A group of friends, colleagues and I are exploring a new, less hierarchical way for supporting each other in cultivating more genuine relationships with experience, other people and the world through mindfulness meditation and interpersonal sharing and exploration of meditation experience. Touching the Earth is a volunteer, self-help approach based on egalitarian, inclusive, and democratic values, one that seeks to avoid the ‘power-over’ issues that plague so many traditional teacher-centric Buddhist, Yogic and other spiritual groups worldwide, such as sexual abuse and boundary violations by meditation teachers...
A new study suggests nightmares have more of a purpose than just scaring you.
I have a theory about nightmares. There is a little old lady in charge of nightmares. She has seen everything; she is trying to get good news to you; she has a wicked sense of humour; and she doesn’t mind scaring the shit out of you.
My sense is nightmares can represent everyday modes that cause us suffering and are ripe for transformation. A nightmare picks us up and shakes us and says, it’s as if you were living your life like you are being chased by a scary monster or had just murdered someone and the police are about to arrest you, and, the goods new is, you don’t have to live this way. I have found reflecting on and deepening our experiencing of nightmares can be life-transforming. But, of course, deepening experiencing is itself life-transforming.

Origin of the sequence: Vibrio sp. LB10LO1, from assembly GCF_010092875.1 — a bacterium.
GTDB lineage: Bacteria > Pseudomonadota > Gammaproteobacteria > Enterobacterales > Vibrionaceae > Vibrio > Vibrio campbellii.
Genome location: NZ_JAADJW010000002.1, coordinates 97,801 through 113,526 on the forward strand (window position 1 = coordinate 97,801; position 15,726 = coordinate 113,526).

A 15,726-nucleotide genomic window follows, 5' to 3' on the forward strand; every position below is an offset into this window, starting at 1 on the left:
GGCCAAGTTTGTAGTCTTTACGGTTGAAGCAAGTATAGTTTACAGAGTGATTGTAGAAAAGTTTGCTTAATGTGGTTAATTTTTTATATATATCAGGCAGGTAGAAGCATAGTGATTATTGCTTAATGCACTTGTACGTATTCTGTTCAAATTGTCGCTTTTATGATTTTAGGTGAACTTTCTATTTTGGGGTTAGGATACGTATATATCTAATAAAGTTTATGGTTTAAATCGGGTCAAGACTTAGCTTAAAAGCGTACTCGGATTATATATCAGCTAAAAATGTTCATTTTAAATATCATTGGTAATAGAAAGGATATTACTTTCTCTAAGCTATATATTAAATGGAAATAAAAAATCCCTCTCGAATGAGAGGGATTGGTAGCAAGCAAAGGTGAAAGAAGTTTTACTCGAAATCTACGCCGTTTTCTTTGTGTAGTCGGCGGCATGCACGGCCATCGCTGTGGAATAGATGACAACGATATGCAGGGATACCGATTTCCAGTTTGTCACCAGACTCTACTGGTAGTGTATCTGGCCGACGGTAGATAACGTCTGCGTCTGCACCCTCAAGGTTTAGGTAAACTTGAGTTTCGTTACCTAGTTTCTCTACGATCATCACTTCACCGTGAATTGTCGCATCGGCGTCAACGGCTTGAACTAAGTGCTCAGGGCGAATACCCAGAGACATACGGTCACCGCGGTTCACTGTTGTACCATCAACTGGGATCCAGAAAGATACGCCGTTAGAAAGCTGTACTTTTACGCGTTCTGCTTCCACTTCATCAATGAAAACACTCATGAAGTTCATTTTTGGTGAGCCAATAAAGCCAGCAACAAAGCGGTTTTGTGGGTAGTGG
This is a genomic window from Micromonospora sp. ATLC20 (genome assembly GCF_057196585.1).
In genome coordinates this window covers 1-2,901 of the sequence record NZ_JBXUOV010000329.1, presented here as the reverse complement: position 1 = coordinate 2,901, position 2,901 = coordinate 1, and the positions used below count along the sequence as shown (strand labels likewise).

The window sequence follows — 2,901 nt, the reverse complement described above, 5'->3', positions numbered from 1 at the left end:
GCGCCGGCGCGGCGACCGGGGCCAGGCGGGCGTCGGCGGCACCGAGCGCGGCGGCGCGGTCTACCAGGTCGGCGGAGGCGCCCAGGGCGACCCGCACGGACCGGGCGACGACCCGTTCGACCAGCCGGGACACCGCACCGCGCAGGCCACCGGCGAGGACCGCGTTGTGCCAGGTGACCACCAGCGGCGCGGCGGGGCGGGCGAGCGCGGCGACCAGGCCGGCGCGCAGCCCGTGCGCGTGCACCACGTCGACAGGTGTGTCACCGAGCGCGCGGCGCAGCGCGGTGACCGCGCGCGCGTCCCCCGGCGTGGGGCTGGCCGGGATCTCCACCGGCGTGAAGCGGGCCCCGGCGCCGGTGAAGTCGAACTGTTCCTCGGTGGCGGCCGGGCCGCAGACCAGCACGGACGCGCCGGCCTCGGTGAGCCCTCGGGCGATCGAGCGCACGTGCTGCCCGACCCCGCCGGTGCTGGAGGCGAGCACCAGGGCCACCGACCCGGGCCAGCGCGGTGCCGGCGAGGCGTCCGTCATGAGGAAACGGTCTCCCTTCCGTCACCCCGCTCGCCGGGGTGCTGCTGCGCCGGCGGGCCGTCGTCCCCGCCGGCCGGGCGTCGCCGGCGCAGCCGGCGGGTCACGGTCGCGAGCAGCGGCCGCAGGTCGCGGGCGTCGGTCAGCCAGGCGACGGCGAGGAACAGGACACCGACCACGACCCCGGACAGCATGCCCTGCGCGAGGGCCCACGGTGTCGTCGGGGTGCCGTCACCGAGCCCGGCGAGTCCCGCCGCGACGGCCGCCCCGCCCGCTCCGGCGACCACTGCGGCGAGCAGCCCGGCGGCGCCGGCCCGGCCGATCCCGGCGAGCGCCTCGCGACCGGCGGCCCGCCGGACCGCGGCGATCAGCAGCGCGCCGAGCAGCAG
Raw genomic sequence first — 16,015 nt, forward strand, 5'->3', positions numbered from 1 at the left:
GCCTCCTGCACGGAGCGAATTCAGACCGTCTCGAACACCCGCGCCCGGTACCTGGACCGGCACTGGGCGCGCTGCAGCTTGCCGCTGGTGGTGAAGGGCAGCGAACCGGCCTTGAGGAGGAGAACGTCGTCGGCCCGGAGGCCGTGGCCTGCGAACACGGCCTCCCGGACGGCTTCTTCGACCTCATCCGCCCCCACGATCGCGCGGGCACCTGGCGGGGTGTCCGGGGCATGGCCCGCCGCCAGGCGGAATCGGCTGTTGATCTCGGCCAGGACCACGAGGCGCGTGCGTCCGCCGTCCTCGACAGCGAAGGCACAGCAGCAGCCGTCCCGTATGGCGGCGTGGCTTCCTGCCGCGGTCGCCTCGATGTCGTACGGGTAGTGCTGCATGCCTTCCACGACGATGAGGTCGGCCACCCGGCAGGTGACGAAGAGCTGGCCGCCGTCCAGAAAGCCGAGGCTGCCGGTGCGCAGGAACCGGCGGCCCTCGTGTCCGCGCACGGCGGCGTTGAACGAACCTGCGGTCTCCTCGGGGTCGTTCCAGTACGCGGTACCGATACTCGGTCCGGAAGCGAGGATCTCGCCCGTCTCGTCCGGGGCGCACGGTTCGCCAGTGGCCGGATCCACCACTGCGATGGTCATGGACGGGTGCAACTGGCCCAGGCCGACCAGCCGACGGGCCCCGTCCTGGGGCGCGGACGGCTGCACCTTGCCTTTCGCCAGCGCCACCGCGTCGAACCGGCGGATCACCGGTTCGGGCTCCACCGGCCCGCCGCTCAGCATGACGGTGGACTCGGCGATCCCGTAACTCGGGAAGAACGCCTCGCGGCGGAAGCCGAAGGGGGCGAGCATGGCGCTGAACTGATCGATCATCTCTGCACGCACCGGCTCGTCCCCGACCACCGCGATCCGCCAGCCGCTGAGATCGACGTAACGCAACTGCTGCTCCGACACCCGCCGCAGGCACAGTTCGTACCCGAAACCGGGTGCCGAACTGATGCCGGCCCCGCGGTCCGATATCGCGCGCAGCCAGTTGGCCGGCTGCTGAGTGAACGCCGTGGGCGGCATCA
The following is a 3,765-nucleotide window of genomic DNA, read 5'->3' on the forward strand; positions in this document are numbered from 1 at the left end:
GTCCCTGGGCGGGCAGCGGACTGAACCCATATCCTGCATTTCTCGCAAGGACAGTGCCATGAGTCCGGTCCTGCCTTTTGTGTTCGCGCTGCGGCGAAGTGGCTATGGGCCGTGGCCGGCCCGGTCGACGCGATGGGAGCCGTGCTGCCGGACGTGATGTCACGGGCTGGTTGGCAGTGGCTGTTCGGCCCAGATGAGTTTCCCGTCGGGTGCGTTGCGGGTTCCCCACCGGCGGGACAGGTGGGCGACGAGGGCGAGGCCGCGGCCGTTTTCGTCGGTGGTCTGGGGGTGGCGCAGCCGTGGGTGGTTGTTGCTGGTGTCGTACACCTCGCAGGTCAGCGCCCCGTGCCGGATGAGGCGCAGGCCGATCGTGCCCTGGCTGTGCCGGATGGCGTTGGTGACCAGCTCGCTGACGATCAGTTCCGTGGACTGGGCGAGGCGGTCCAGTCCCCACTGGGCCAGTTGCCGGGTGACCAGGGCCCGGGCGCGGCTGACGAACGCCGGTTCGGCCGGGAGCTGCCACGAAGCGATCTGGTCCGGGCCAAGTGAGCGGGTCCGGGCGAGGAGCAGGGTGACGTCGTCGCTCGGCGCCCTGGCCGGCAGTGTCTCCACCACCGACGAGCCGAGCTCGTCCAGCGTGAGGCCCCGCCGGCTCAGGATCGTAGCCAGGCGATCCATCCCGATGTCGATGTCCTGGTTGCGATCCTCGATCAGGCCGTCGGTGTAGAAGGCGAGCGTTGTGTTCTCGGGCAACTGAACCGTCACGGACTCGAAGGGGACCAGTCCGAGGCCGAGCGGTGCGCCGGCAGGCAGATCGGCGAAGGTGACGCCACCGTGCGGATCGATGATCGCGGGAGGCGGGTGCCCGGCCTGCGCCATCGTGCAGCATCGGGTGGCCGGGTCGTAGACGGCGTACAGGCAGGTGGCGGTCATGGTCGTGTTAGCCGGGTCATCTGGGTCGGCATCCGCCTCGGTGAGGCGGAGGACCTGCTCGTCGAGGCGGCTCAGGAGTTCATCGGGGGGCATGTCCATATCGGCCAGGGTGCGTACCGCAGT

The Secular Buddhist Network, a new global hub for secular Buddhism in all its various manifestations, invited me to write a piece on EFMT’s secular Buddhist roots, particularly its relationship with Stephen Batchelor’s reinterpretation of the Four Noble Truths as four interrelated tasks we can weave into our practice and daily lives.